My experience in marketing isn’t typical. Now that I think about it, my education, as well as a career path, have been anything but typical. I switched majors seven times in college. That’s right – seven. I lost track of my credit hours after they exceeded 160. After earning my BA in Communications, I didn’t visit the “Accounts Tab” on my University’s website due to the nauseating feeling in my gut, resulting from the flood of “I can’t believe I wasted all of this money” mental sewage being sent throughout my brain. As a Freshman, my major was “Undecided;” I later test drove International Studies, Education, English, German, and Public Relations to no avail. In my mind, it all equaled up to a big, fat, useless waste of money.
That is until I began working in “the real world.”
Marketing is a career where one wears many hats – the more hats you wear, the stronger candidate you are for a career in marketing or a related communications field. Surprisingly, another hat I acquired over the years was makeup artistry. I started a small business, and this is when I really got to “know” marketing – and was finally able to look at the accounts page with less disdain.
The makeup artistry business in areas that don’t have a fashion industry vastly varies from markets such as New York or California. Most makeup artists’ bread and butter for small markets consist of Bridal work. This means on-location artistry. On top of the small market being unique (I’ll just keep the term polite for now), the competition is fierce. The only way to succeed in my type of market is to live, breathe, and eat marketing.
I began creating a business plan and designing a website (I forgot to mention earlier that after my BA I went back to school for Computer Graphics Technology). I researched my market and wrote, edited, and published all of my web and print copy. I designed a logo and business card and incorporated myself. The next steps were setting up and updating social media pages. I recorded makeup videos and tutorials for my Youtube page. I added tabs on my business Facebook page and ran contests. The most time-consuming aspects of marketing my business had to do with creating literature for media packets, and continuously designing fresh, contemporary print and web designs.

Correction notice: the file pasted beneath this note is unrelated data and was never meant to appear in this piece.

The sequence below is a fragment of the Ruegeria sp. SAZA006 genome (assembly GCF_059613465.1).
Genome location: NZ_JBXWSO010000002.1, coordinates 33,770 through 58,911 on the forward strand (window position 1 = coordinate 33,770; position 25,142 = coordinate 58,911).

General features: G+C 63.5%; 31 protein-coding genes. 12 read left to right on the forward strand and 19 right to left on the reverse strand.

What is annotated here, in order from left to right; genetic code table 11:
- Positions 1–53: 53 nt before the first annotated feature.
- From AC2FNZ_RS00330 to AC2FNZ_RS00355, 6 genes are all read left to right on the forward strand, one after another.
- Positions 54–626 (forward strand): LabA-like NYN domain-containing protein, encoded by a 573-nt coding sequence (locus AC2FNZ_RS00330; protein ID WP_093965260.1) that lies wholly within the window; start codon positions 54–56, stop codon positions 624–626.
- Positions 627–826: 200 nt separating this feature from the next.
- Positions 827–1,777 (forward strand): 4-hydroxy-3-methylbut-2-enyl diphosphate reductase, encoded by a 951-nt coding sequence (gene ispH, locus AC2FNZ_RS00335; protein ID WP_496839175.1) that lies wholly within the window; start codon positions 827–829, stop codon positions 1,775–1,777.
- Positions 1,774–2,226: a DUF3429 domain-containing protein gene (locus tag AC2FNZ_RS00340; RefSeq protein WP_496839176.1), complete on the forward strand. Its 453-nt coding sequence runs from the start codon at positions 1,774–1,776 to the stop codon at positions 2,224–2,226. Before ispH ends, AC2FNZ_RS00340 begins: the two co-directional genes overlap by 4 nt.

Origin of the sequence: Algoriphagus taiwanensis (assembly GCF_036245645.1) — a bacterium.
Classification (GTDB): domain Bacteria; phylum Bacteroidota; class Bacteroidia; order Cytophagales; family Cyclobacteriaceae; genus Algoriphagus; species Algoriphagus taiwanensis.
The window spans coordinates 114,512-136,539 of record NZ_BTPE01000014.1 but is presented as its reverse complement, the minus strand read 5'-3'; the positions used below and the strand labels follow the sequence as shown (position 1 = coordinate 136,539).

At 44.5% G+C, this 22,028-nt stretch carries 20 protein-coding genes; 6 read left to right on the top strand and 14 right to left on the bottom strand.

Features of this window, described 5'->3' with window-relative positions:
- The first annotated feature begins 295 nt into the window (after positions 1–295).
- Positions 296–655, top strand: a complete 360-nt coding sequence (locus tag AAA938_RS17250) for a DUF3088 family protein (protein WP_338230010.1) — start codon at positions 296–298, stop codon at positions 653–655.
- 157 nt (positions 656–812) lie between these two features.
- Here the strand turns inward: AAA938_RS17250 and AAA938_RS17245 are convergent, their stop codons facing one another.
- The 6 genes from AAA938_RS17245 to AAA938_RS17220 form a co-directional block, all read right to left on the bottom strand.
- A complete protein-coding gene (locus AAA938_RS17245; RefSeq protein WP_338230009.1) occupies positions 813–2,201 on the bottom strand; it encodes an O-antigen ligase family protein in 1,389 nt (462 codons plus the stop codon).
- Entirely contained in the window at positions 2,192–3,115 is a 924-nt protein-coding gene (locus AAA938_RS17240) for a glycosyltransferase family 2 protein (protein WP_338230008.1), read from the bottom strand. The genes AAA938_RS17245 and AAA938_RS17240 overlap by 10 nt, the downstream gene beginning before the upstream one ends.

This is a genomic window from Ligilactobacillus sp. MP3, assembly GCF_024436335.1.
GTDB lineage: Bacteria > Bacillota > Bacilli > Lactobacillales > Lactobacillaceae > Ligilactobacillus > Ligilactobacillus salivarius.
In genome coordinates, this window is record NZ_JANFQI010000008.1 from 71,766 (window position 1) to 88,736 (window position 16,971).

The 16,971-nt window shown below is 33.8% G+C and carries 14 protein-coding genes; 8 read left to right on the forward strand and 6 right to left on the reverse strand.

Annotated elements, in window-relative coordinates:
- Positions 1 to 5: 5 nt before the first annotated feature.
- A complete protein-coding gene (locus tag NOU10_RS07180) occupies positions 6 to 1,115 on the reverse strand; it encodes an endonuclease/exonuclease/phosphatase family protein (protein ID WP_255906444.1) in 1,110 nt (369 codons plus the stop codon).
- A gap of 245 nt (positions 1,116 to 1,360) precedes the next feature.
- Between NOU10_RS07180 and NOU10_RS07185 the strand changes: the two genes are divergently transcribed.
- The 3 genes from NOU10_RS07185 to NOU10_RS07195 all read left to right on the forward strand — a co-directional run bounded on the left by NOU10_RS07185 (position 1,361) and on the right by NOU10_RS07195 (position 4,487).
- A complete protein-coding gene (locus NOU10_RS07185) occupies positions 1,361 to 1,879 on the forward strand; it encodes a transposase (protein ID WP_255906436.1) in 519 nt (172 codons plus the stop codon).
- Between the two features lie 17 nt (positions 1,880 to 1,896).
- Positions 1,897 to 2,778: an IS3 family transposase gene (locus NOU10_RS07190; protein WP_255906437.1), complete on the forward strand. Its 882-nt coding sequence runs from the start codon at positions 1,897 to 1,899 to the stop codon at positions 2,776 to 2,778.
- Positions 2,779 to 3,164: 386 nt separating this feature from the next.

One of the most important aspects of marketing for my business was making sure everything was optimized. SEO is just going to get more and more important. I made sure to optimize all photos and graphics by including vital metadata before publishing. Tagging falls in this category as well. Very often a blog post will come up earlier in searches than its originating website’s homepage. When discussing my Marketing ideas with people in the fashion industry, many of them look at me puzzled: “So are you a Makeup Artist? A Graphic Designer? A Copywriter?” My reply, “Yes. I’m an Artist and Market-ista.”
My advice to college students and recent graduates is to use the tools you deemed as “useless” in your Undergrad years; you never know when that random, money-pit-of-a-class class can put you a cut above the rest in the real world. Best of luck to everyone in the communications field.
And to you artists: switching over to the “dark” (corporate) side is not always a bad thing!